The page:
Large, Fluffy Planet Darkens a Distant Star

Article written: 7 Aug , 2007
Updated: 26 Dec , 2015

An international team of astronomers announced today that they have discovered the largest extrasolar planet; it’s 70% larger than Jupiter. Amazingly, this new planet, dubbed TrES-4 is actually less massive than Jupiter. With the large size, and lower mass, the planet has a low density. You might call it fluffy.

The discovery of TrES-4 was made by astronomers working with the Trans-atlantic Exoplanet Survey. This is network of small automated telescopes in Arizona, California, and the Canary Islands designed to carefully measure the amount of light coming from stars. A periodic dimming and brightening is a candidate for a transiting planet, changing the light from its star as it moves by.

TrES-4 has a density of 0.2 grams per cubic centimetre. That works out to be less than the density of balsa wood. It would easily float in water if you had a large enough pool.

The planet is located about 1,400 light-years away, and orbits its host star in 3.5 days. This puts it into the hot Jupiter classification, orbiting only 7.2 million km (4.5 million miles) from its star, and reaching a temperature of 1,600 Kelvin (2,300 degrees F).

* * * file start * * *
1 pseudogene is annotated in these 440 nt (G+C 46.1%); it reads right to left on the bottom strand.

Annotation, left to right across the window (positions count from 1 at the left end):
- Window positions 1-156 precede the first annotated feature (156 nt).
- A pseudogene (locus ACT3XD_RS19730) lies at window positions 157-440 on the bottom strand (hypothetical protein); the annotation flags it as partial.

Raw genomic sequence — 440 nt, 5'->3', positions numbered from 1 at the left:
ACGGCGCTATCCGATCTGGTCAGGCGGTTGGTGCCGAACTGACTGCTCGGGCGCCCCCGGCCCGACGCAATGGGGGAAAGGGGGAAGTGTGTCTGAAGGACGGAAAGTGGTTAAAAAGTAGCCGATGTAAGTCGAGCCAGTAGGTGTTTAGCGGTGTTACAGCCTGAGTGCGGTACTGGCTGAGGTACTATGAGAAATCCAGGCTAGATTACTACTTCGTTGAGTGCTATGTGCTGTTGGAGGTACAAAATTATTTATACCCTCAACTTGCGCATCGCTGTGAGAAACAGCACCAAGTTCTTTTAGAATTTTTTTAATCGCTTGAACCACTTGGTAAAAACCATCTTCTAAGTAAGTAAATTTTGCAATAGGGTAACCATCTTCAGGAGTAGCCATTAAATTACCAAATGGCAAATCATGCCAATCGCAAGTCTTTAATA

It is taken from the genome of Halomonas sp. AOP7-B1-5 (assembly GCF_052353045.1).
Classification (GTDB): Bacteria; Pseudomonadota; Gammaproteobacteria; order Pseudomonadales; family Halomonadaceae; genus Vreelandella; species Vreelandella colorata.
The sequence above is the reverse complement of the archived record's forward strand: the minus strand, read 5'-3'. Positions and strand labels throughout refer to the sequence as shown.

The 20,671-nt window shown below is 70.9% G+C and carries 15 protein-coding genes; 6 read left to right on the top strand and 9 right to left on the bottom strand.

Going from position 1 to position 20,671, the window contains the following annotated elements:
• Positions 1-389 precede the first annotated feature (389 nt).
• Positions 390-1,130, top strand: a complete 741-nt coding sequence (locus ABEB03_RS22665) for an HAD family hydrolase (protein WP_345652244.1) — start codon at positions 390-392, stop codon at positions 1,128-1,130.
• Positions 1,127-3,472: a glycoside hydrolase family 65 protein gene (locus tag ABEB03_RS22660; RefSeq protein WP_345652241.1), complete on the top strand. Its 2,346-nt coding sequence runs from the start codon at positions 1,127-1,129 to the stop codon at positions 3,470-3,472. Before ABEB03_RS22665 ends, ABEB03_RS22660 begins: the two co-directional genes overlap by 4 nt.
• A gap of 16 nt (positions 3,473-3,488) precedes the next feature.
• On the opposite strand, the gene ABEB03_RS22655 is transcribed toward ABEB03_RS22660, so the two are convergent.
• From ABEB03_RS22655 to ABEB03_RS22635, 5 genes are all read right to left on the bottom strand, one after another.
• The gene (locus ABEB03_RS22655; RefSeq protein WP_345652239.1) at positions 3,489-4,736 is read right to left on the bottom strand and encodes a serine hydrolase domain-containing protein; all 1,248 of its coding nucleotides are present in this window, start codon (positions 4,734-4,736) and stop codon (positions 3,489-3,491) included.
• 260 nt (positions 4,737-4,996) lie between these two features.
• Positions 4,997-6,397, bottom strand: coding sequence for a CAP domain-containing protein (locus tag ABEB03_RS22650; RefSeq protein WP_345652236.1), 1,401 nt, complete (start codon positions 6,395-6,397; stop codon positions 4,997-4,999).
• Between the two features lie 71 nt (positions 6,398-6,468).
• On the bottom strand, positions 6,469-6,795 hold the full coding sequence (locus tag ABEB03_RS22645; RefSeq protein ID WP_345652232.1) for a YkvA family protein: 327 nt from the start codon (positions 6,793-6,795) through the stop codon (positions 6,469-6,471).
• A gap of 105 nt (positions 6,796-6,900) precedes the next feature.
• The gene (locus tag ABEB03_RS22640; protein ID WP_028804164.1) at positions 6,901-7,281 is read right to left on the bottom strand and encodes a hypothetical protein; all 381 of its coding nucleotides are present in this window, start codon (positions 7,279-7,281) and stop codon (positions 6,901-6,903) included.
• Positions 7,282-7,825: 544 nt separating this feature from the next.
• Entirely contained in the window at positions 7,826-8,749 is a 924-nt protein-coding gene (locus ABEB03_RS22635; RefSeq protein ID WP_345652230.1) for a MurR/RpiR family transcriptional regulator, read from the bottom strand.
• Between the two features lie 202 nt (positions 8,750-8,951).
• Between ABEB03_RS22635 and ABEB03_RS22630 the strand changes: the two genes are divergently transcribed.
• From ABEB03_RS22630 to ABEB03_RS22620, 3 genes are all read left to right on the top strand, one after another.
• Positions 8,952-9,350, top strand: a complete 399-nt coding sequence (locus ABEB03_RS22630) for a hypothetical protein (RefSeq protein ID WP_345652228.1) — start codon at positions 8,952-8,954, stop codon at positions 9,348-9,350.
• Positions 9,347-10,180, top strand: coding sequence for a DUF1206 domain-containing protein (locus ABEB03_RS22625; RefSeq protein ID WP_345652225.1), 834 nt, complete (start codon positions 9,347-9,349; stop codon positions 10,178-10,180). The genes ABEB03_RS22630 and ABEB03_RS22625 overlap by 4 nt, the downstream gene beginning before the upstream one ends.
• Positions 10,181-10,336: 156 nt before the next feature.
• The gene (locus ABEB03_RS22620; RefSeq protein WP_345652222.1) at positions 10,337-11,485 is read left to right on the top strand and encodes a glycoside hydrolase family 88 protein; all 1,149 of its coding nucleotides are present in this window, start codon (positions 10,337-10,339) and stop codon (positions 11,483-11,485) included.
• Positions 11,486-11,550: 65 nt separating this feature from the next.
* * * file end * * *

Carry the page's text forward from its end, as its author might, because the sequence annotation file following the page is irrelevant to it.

How did a planet with so little mass get so large? Good question.

“TrES-4 appears to be something of a theoretical problem,â€? said Edward Dunham, Lowell Observatory Instrument Scientist. “It is larger relative to its mass than current models of superheated giant planets can presently explain. Problems are good, though, since we learn new things by solving them.”

To capture transiting planets, the network of telescopes take wide-field timed exposures of clear skies on as many nights as possible. Astronomers then measure the amount of light coming from every single star in the field to detect if any have changed in brightness. In the case of TrES-4, it dims the amount of light received by the star by about 1%. It’s not a lot, but the telescopes and observing techniques can tease the data out.

Once the astronomers had a candidate discovered with the TrES network, they switched from the 10-cm telescopes they were using to the powerful 10-metre W.M. Keck telescopes atop Mauna Kea, Hawaii. They also made follow up observations with the Lowell Observatory and Fred L. Whipple Observatory in Arizona.

Original Source:Lowell Observatory News Release

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